Table of Contents
- What is the definition of atom
- Probing the atom
- Major sub atomic particles
- The Bohr model of atom
What is the definition of atom
An atom is the basic unit of matter, composed of a nucleus of positively charged protons and neutral neutrons, surrounded by a cloud of negatively charged electrons. Atoms are incredibly small and cannot be seen with the naked eye. They are the building blocks of all matter and are classified based on the number of protons in the nucleus, which determines their chemical properties and place in the periodic table. Atoms can combine to form molecules, which in turn make up all of the substances in the world around us.
Probing the atom
Since the dawn of civilization, humans have been fascinated by the natural world and the laws that govern it. With the advent of modern science, our understanding of the world has grown by leaps and bounds, and nowhere is this more evident than in the field of atomic physics. By probing the atom, scientists have uncovered the fundamental nature of matter, and in doing so, have unlocked some of the greatest mysteries of the universe.
At its core, the atom is a tiny, sub-microscopic particle that serves as the building block of matter. Each atom is made up of a nucleus, which contains positively charged protons and neutral neutrons, surrounded by a cloud of negatively charged electrons. Understanding the behavior of these particles is essential to understanding the nature of the physical world, and scientists have employed a variety of tools and techniques to probe the atom in order to uncover its secrets.
One of the most important tools in atomic physics is the particle accelerator. These machines use powerful magnetic fields to accelerate particles to incredibly high speeds, allowing scientists to study the behavior of particles at the atomic level. By colliding these particles with other particles or with solid objects, researchers can observe the results of these interactions and gain insight into the fundamental nature of matter.
Another important technique for probing the atom is spectroscopy. This involves analyzing the way in which atoms absorb or emit light at different wavelengths. By studying the patterns of absorption or emission, scientists can determine the energy levels of the electrons in the atom, as well as other important properties such as the atom’s mass and the strength of the forces between the particles.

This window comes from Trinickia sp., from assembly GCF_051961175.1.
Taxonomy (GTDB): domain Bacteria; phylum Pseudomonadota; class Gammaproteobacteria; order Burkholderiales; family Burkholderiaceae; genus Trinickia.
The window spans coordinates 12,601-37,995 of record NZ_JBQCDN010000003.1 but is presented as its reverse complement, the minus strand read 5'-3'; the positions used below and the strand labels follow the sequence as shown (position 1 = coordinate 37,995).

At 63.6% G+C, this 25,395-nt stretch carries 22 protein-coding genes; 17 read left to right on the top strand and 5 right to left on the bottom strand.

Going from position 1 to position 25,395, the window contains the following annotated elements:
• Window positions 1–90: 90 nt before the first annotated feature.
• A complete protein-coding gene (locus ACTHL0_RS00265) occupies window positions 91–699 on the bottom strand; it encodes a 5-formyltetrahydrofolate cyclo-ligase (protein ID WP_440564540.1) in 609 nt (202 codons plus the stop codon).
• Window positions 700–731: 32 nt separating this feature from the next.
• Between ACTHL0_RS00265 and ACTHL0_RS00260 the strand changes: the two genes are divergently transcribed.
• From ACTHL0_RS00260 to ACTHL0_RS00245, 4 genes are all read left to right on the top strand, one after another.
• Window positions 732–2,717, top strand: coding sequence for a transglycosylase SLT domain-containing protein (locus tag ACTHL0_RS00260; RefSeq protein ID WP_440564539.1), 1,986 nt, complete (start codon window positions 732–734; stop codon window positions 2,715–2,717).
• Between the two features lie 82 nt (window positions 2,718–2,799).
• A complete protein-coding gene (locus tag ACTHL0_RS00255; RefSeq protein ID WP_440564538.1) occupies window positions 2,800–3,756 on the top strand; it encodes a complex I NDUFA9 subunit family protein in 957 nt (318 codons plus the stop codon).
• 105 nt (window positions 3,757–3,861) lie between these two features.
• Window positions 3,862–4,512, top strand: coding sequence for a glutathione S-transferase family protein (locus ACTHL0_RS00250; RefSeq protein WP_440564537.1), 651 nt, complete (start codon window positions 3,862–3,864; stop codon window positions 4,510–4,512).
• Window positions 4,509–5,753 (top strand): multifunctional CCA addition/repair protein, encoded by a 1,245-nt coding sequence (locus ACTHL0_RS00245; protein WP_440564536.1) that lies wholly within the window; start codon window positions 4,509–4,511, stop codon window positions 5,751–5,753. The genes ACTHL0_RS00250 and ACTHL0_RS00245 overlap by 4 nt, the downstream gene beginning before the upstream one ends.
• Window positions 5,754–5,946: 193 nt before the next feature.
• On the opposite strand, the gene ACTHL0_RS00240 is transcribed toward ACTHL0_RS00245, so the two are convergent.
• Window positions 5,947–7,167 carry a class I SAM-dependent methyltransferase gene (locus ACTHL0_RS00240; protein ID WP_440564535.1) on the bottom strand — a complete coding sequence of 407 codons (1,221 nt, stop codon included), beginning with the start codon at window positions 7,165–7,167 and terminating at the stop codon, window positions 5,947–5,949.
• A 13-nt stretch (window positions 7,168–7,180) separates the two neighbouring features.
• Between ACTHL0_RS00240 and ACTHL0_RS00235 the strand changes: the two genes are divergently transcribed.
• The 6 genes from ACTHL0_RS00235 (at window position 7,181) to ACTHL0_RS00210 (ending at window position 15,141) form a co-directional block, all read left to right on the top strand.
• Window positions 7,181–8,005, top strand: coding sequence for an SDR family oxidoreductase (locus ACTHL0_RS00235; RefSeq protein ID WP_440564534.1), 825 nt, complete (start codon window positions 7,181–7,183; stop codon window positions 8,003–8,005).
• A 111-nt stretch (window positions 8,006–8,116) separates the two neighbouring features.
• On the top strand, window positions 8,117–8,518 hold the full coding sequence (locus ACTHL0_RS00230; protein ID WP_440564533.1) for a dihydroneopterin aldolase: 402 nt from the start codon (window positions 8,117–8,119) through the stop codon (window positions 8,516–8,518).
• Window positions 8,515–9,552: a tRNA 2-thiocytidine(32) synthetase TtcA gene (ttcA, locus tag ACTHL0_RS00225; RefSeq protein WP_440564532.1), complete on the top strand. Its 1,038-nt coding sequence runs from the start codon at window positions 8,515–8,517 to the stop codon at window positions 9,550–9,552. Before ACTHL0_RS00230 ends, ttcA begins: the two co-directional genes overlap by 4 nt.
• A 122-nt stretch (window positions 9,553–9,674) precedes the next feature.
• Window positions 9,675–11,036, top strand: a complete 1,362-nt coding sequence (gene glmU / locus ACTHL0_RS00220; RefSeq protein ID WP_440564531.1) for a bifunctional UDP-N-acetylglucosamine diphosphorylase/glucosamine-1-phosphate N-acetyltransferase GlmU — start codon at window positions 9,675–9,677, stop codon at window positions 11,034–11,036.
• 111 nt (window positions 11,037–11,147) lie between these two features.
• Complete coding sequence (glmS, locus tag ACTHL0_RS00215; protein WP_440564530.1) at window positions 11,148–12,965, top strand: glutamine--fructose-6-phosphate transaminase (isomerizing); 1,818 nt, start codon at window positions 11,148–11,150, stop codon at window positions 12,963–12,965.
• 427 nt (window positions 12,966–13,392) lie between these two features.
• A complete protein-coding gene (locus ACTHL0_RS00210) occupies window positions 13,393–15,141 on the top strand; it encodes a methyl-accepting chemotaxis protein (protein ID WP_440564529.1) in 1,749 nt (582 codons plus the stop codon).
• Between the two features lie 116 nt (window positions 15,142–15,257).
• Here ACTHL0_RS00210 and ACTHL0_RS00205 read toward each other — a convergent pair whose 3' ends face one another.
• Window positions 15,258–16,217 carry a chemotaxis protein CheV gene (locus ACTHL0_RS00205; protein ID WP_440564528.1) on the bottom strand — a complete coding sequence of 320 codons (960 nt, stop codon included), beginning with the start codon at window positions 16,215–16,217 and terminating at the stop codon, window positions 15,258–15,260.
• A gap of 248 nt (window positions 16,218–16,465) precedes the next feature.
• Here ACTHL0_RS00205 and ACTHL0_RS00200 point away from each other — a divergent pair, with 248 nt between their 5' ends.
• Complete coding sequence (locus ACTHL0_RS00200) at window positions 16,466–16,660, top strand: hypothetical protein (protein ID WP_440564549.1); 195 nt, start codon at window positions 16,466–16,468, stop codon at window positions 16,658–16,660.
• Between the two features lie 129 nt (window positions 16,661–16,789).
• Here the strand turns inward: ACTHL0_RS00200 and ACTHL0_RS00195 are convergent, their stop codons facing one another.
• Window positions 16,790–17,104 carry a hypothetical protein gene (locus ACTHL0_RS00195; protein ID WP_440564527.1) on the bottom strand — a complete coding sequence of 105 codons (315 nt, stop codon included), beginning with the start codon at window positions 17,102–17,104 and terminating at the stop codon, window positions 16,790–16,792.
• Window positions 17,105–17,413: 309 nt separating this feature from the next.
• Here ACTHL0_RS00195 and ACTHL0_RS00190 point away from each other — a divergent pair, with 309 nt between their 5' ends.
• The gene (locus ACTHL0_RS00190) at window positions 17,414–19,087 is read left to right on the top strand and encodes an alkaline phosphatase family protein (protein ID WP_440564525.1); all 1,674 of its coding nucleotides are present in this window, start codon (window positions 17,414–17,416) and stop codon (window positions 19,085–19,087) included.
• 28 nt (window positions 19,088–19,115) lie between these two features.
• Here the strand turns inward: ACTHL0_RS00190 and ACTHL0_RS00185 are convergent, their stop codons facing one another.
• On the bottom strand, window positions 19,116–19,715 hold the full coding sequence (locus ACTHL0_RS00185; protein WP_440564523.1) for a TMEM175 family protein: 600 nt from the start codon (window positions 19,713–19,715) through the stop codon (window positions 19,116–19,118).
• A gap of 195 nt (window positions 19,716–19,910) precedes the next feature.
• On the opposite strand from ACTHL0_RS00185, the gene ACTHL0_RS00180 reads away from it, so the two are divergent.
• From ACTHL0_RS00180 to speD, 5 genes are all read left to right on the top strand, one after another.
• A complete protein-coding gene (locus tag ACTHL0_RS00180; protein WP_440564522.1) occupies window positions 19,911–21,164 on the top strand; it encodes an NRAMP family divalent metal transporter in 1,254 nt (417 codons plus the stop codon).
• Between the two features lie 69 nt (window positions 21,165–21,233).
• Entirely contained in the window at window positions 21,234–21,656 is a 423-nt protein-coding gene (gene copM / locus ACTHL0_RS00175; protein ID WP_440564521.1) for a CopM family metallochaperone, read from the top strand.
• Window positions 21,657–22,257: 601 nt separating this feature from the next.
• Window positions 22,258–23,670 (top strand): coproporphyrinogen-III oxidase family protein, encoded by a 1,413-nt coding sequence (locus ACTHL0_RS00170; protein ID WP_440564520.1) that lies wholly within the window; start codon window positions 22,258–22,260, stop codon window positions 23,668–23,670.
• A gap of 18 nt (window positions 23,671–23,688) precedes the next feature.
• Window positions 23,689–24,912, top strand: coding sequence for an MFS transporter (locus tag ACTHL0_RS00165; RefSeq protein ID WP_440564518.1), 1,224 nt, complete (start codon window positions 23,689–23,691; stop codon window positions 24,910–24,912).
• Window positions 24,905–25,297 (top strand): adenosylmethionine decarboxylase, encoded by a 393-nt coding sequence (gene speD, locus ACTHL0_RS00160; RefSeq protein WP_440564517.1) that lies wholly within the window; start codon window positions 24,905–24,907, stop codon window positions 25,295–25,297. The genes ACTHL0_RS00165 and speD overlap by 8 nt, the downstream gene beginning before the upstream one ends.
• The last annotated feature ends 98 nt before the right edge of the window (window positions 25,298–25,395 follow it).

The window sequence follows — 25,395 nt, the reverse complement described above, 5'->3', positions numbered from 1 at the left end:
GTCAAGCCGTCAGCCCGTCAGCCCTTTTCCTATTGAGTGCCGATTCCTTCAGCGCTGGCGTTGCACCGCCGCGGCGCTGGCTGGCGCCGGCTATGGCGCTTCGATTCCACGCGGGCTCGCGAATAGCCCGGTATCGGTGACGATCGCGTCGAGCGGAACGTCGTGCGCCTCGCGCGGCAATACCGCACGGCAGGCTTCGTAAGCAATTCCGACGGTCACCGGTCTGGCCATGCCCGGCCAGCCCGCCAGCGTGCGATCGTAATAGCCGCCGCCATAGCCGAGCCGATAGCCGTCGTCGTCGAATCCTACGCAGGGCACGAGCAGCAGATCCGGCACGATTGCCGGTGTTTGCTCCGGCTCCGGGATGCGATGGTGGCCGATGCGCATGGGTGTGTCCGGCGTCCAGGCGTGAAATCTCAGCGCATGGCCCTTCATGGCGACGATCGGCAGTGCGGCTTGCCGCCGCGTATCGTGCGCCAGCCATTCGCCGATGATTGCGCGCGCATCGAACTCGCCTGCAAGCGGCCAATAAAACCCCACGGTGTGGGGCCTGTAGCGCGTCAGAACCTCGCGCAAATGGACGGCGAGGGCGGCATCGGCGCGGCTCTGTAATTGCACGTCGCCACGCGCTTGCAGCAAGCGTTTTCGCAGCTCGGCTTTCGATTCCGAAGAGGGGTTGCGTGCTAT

In addition to these techniques, scientists also use a variety of other tools and methods to probe the atom, including X-ray crystallography, electron microscopy, and quantum mechanics. Each of these approaches provides a unique perspective on the behavior of particles at the atomic level, and together they have enabled researchers to build a comprehensive understanding of the nature of matter.
The first of these smaller particles was discovered by British physicist James (J. J.) Thomson in 1897. Named the electron, this particle is negatively charged. (It is the flow of these particles that produces currents of electricity, whether in lightning bolts or in the wires leading to your lamp.) Because an atom in its normal state is electrically neutral, each electron in an atom must be balanced by the same amount of positive charge.
The next step was to determine where in the atom the positive and negative charges are located. In 1911, British physicist Ernest Rutherford devised an experiment that provided part of the answer to this question. He bombarded an extremely thin piece of gold foil, only about 400 atoms thick, with a beam of alpha particles (Figure 1). Alpha particles (α particles) are helium atoms that have lost their electrons and thus are positively charged. Most of these particles passed though the gold foil just as if it and the atoms in it were nearly empty space. About 1 in 8000 of the alpha particles, however, completely reversed direction and bounced backward from the foil. Rutherford wrote, “It was quite the most incredible event that has ever happened to me in my life. It was almost as incredible as if you fired a 15-inch shell at a piece of tissue paper and it came back and hit you.”
The only way to account for the particles that reversed direction when they hit the gold foil was to assume that nearly all of the mass, as well as all of the positive charge in each individual gold atom, is concentrated in a tiny center or nucleus. When a positively charged alpha particle strikes a nucleus, it reverses direction, much as a cue ball reverses direction when it strikes another billiard ball. Rutherford’s model placed the other type of charge—the negative electrons—in orbit around this nucleus.